A pragmatic statesman, rigid parliamentarian, and reluctant theorist, Burke voiced his concerns about the spirit of the Revolution and its promise of social levelling from a uniquely British perspective. Writing against the Revolution in France, Burke condemned with ferocity claims regarding the “rights of man” and the mechanistic rationalism of the philosophes that he viewed as leading naturally to the violence, bloodshed, and destruction of institutions of French civil society. Appealing to natural and divine order, for Burke the equalitarianism and levelling of the Revolutionary spirit would destroy social order and stability, as well as nullify the eternal contract between those who are deceased, the presently living, and those yet to be born. Society, from this perspective, is a delicate organism that binds together all persons in a harmonious contractual relationship perfectly designed and authored by God. To meddle with its inner-workings, to render it susceptible to human fancy and whim, and to reduce to rubble its institutions is thus to go against the wishes of providence. The act of Revolution here is figured as voiding the contract between God and man, consecrated in the office of the king, and also as uprooting society and tearing apart its very fabric. As Burke (1966) claims, the “levelers therefore only change and pervert the natural order of things; they load the edifice of society, by setting up in the air what the solidity of the structure requires to be on the ground” (61). The Enlightenment of the French Revolution, then, renders impossible any sense of stability and order to the affairs of government, replacing tradition and the supposed wisdom of prejudice with continual progress and a cold, scientistic rationalism. Conservatism in Burke thus emerges as a means of preserving and conserving traditions and established political order from reckless innovation and calls for egalitarian social leveling.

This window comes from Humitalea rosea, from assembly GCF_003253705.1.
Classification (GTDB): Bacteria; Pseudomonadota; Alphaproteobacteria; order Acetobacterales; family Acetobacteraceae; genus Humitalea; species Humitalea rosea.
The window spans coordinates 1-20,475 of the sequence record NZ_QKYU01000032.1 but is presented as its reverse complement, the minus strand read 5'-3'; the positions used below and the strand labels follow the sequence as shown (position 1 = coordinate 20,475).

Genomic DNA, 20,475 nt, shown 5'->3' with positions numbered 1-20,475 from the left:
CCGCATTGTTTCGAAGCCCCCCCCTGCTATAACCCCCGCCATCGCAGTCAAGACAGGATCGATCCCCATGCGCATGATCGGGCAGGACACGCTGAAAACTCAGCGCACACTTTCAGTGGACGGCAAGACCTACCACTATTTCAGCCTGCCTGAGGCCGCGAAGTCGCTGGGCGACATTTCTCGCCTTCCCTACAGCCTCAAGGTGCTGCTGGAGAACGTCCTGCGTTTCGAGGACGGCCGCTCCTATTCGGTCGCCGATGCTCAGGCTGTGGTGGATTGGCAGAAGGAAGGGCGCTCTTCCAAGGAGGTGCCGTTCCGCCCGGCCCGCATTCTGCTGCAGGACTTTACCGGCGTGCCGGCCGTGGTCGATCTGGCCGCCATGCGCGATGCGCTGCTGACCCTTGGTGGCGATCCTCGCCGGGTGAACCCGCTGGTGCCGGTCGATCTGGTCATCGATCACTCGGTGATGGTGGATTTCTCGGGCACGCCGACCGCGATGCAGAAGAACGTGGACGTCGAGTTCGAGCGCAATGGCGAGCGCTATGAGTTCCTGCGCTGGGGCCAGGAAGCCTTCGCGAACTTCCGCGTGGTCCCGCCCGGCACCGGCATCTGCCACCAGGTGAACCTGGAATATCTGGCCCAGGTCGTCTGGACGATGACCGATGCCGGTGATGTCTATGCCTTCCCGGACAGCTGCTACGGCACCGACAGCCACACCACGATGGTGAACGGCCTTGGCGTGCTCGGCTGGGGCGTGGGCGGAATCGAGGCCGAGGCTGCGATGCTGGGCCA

Not confined to a simple political nostalgia, however, the early Right was much more sweeping in its critique of the liberal Enlightenment’s vision of modernity. Writing on the emergence of the political Right, Darrin McMahon (2001) reaches a similar conclusion, arguing that “the early Right was in fact radical, striving far more to create a world that had never been than to recapture a world that was lost” (14). This latent radicalism of the conservative early Right was perhaps captured most vociferously by Joseph de Maistre. Born to an aristocratic family in Chambery, Maistre’s father was a Judge on the high court, and Maistre followed suit, attaining a degree in law. A committed Catholic monarchist, Maistre was abhorred by the Enlightenment liberalism of the philosophes, seeing it foremost as a “satanic revolt” against God’s divine order (see Lively 1971, 9). Influenced by the writings of Burke, Maistre often took Burkean insights to their extreme, castigating the very idea of democracy as farce, repudiating the abstract principle of rights without duties, and proclaiming the inherent virtues of violence and prejudicial irrationality.